Quality of life and function after electroconvulsive therapy

Research output: Contribution to journalArticle

48 Citations (Scopus)

Abstract

Background: The National Institute for Clinical Excellence in the UK has recommended limiting the use of electroconvulsive therapy (ECT), partly because of the inadequacy of research into the effects of ECTon quality of life and function. Aims: To examine the effects of ECT on function and quality of life, particularly as they relate to changes in mood and cognition in the month following this therapy. Method: We measured changes in quality of life, function, mood and cognition in a prospective sample of 77 depressed patients given ECT. Results: All quality of life and function outcomes were improved at the 2-week and 4-week marks after ECT. Improvement in quality of life was related to mood, whereas improvement in instrumental activities of daily living function was related to improvement in global cognition. Conclusions: Electroconvulsive therapy is associated with early improvement in function and quality of life. A restrictive attitude towards this therapy is not warranted on the basis of its effects on quality of life and function.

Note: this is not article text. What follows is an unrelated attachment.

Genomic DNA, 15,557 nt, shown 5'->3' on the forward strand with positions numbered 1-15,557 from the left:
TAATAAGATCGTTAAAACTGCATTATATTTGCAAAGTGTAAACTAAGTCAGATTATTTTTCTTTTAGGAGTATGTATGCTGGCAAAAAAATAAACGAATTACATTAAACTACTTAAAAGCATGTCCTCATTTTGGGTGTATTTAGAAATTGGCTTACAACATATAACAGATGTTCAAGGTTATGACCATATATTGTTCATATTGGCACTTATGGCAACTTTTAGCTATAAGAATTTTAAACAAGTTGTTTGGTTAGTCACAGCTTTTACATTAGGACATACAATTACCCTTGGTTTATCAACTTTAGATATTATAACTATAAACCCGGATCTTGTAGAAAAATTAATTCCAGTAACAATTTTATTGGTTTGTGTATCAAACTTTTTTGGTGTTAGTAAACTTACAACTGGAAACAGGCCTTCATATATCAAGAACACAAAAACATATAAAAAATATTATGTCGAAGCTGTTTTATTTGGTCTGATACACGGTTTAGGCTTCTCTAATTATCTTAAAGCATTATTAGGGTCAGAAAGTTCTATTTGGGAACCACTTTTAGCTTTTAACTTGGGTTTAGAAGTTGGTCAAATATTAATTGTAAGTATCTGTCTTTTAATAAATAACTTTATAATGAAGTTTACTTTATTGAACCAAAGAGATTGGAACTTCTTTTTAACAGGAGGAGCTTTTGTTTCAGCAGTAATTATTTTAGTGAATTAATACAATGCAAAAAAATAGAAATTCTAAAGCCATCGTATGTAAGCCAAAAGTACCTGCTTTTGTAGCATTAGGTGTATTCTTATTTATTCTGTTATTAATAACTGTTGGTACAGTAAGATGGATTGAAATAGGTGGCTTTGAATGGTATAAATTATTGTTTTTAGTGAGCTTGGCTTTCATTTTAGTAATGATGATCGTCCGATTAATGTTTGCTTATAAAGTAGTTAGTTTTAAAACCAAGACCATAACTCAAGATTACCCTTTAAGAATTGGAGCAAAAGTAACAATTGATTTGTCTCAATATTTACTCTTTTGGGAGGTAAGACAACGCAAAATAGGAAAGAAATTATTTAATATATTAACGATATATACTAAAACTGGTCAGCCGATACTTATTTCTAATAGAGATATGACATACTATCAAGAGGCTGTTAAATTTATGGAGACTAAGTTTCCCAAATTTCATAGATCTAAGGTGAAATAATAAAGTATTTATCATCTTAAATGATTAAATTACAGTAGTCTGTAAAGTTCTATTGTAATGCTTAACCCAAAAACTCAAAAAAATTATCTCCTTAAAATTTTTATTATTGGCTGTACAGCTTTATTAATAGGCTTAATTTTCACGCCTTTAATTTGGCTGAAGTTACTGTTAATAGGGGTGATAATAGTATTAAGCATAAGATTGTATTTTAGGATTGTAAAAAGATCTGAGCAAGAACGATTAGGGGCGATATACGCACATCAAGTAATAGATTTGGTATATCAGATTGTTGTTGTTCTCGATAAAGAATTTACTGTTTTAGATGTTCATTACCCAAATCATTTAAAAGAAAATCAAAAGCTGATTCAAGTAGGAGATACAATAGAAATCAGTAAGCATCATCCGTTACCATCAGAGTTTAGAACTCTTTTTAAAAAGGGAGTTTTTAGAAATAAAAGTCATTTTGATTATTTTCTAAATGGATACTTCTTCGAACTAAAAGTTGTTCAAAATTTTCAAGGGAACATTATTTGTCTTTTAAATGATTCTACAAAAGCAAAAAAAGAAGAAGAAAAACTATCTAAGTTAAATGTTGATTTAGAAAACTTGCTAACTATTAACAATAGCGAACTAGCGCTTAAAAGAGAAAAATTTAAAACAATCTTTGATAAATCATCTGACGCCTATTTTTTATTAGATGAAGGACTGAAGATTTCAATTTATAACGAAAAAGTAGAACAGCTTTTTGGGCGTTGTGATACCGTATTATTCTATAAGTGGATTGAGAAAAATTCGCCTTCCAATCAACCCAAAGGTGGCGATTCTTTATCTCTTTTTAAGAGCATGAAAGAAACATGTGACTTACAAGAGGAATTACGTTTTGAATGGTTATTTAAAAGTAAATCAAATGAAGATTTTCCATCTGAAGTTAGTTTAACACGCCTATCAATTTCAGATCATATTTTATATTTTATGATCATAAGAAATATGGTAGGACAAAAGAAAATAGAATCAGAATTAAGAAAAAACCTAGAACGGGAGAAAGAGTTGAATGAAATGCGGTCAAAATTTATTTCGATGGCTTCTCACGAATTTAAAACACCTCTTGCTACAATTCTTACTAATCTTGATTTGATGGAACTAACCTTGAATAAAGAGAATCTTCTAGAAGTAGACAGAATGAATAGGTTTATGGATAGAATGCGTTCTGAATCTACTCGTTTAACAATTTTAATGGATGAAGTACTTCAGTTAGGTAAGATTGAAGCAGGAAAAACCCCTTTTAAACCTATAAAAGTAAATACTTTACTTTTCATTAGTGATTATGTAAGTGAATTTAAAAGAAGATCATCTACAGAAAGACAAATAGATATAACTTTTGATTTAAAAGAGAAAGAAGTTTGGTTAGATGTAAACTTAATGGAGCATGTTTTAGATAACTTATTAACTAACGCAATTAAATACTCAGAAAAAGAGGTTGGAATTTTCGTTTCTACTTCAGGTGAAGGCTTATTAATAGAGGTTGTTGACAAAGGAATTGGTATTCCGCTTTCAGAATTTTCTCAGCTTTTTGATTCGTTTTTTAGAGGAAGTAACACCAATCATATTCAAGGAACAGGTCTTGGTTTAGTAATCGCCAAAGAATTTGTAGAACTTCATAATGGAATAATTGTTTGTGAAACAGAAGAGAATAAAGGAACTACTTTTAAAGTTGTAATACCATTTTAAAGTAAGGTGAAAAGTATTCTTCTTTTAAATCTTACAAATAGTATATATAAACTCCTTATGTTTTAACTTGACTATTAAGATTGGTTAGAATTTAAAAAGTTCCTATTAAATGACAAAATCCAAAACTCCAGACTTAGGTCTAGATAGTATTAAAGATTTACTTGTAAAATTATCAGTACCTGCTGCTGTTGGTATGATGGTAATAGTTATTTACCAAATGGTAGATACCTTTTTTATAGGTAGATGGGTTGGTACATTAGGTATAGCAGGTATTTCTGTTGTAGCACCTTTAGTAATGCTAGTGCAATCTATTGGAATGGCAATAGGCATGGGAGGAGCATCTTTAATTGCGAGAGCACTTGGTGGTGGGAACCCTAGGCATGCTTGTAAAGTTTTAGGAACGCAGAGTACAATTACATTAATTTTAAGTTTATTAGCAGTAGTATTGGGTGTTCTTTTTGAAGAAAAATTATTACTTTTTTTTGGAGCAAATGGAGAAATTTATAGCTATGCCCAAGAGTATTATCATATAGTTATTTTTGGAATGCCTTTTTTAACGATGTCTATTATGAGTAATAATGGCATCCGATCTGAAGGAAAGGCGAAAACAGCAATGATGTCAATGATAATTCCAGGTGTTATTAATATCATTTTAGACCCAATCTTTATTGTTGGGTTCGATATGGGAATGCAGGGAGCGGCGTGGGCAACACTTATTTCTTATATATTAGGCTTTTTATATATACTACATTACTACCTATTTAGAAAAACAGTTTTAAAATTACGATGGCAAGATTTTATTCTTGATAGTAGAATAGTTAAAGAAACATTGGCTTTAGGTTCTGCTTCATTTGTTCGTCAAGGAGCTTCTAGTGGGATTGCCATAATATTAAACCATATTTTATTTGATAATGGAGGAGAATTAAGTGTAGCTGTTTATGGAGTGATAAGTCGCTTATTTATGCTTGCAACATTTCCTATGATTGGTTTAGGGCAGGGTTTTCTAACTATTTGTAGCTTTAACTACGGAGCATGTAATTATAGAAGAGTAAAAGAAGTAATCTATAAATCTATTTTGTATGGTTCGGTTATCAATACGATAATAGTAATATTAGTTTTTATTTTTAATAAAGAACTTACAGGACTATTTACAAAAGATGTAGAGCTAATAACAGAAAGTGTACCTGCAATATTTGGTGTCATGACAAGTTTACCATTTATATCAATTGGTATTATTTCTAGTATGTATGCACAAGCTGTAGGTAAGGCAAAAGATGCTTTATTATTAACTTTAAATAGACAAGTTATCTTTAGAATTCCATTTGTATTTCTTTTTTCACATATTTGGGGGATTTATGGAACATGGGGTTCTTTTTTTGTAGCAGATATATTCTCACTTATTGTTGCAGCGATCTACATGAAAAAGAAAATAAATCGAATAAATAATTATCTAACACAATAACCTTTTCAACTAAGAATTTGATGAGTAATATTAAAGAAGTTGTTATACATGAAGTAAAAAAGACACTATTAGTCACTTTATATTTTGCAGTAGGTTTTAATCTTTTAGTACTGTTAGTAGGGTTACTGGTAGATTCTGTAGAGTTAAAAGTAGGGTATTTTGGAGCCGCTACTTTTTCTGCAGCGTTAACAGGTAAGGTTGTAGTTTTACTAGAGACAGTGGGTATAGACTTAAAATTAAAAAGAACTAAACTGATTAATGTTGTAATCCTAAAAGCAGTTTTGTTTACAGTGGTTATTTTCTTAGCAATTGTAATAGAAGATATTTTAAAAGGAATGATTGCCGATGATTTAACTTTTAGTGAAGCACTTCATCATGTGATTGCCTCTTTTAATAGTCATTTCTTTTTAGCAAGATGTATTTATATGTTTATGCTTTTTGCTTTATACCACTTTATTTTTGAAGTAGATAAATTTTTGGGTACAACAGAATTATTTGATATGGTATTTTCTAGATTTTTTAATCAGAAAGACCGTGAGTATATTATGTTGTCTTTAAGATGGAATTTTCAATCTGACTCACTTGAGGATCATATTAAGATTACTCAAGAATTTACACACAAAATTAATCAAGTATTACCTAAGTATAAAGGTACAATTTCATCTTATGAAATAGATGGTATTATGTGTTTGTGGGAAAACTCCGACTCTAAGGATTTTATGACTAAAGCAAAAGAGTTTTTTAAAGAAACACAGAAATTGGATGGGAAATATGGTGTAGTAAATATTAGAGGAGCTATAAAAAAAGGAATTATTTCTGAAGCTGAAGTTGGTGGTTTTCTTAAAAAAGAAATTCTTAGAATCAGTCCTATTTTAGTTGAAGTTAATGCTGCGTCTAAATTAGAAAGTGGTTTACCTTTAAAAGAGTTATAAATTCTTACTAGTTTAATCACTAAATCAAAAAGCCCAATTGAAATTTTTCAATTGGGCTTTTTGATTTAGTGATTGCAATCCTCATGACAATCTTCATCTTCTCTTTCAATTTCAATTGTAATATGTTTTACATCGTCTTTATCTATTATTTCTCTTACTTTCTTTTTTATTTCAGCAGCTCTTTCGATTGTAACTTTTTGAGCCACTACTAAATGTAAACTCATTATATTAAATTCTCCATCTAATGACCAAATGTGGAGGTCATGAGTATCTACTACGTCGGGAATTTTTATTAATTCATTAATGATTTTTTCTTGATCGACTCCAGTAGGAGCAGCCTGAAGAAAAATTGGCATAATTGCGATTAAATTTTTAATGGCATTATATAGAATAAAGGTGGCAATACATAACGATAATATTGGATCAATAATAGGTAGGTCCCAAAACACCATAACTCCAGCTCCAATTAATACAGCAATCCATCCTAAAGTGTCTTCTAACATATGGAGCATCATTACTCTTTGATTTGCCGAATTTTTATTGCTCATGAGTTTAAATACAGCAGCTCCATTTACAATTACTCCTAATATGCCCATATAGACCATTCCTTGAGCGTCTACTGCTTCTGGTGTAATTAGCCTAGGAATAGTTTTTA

Original languageEnglish (US)
Pages (from-to)405-409
Number of pages5
JournalBritish Journal of Psychiatry
Volume185
Issue numberNOV.
DOIs
StatePublished - Nov 1 2004

Fingerprint

Electroconvulsive Therapy
Quality of Life
Cognition
Activities of Daily Living
Therapeutics
Research

ASJC Scopus subject areas

  • Psychiatry and Mental health

Cite this

Quality of life and function after electroconvulsive therapy. / McCall, W. Vaughn; Dunn, Aaron; Rosenquist, Peter B.

In: British Journal of Psychiatry, Vol. 185, No. NOV., 01.11.2004, p. 405-409.

Research output: Contribution to journalArticle

@article{e67d9c18b57140b3b7efddc4a30fbc3b,
title = "Quality of life and function after electroconvulsive therapy",
abstract = "Background: The National Institute for Clinical Excellence in the UK has recommended limiting the use of electroconvulsive therapy (ECT), partly because of the inadequacy of research into the effects of ECTon quality of life and function. Aims: To examine the effects of ECT on function and quality of life, particularly as they relate to changes in mood and cognition in the month following this therapy. Method: We measured changes in quality of life, function, mood and cognition in a prospective sample of 77 depressed patients given ECT. Results: All quality of life and function outcomes were improved at the 2-week and 4-week marks after ECT. Improvement in quality of life was related to mood, whereas improvement in instrumental activities of daily living function was related to improvement in global cognition. Conclusions: Electroconvulsive therapy is associated with early improvement in function and quality of life. A restrictive attitude towards this therapy is not warranted on the basis of its effects on quality of life and function.",